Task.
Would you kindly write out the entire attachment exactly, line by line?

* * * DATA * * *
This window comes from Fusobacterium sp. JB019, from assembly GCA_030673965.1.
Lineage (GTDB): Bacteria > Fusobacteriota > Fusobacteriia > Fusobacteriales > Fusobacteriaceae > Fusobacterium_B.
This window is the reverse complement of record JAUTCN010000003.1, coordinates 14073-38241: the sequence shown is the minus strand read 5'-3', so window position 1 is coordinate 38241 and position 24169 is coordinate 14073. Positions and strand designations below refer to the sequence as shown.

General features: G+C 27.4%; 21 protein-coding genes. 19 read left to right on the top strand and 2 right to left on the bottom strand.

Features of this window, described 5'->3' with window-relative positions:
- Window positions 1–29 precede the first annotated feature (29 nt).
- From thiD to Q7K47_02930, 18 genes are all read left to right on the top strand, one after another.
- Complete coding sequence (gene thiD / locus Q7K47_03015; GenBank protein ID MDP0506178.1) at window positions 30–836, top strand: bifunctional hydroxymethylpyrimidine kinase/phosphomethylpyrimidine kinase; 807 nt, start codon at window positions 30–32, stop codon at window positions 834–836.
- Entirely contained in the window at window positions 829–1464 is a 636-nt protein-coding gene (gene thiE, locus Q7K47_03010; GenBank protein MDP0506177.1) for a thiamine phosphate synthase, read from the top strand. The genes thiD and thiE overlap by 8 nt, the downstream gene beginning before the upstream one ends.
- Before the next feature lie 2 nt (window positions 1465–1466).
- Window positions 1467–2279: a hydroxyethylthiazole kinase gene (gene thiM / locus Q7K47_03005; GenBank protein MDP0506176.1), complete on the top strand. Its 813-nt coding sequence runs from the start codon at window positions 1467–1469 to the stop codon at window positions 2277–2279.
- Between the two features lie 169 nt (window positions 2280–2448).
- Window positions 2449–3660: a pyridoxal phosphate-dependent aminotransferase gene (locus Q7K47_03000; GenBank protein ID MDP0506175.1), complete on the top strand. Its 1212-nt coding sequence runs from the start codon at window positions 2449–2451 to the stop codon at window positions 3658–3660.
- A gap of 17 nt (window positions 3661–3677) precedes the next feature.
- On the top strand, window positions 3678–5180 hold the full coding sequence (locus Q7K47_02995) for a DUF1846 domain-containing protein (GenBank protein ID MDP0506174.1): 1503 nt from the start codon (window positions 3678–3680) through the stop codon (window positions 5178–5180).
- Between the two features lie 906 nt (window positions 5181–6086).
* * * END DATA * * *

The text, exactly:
This window comes from Fusobacterium sp. JB019, from assembly GCA_030673965.1.
Lineage (GTDB): Bacteria > Fusobacteriota > Fusobacteriia > Fusobacteriales > Fusobacteriaceae > Fusobacterium_B.
This window is the reverse complement of record JAUTCN010000003.1, coordinates 14073-38241: the sequence shown is the minus strand read 5'-3', so window position 1 is coordinate 38241 and position 24169 is coordinate 14073. Positions and strand designations below refer to the sequence as shown.

General features: G+C 27.4%; 21 protein-coding genes. 19 read left to right on the top strand and 2 right to left on the bottom strand.

Features of this window, described 5'->3' with window-relative positions:
- Window positions 1–29 precede the first annotated feature (29 nt).
- From thiD to Q7K47_02930, 18 genes are all read left to right on the top strand, one after another.
- Complete coding sequence (gene thiD / locus Q7K47_03015; GenBank protein ID MDP0506178.1) at window positions 30–836, top strand: bifunctional hydroxymethylpyrimidine kinase/phosphomethylpyrimidine kinase; 807 nt, start codon at window positions 30–32, stop codon at window positions 834–836.
- Entirely contained in the window at window positions 829–1464 is a 636-nt protein-coding gene (gene thiE, locus Q7K47_03010; GenBank protein MDP0506177.1) for a thiamine phosphate synthase, read from the top strand. The genes thiD and thiE overlap by 8 nt, the downstream gene beginning before the upstream one ends.
- Before the next feature lie 2 nt (window positions 1465–1466).
- Window positions 1467–2279: a hydroxyethylthiazole kinase gene (gene thiM / locus Q7K47_03005; GenBank protein MDP0506176.1), complete on the top strand. Its 813-nt coding sequence runs from the start codon at window positions 1467–1469 to the stop codon at window positions 2277–2279.
- Between the two features lie 169 nt (window positions 2280–2448).
- Window positions 2449–3660: a pyridoxal phosphate-dependent aminotransferase gene (locus Q7K47_03000; GenBank protein ID MDP0506175.1), complete on the top strand. Its 1212-nt coding sequence runs from the start codon at window positions 2449–2451 to the stop codon at window positions 3658–3660.
- A gap of 17 nt (window positions 3661–3677) precedes the next feature.
- On the top strand, window positions 3678–5180 hold the full coding sequence (locus Q7K47_02995) for a DUF1846 domain-containing protein (GenBank protein ID MDP0506174.1): 1503 nt from the start codon (window positions 3678–3680) through the stop codon (window positions 5178–5180).
- Between the two features lie 906 nt (window positions 5181–6086).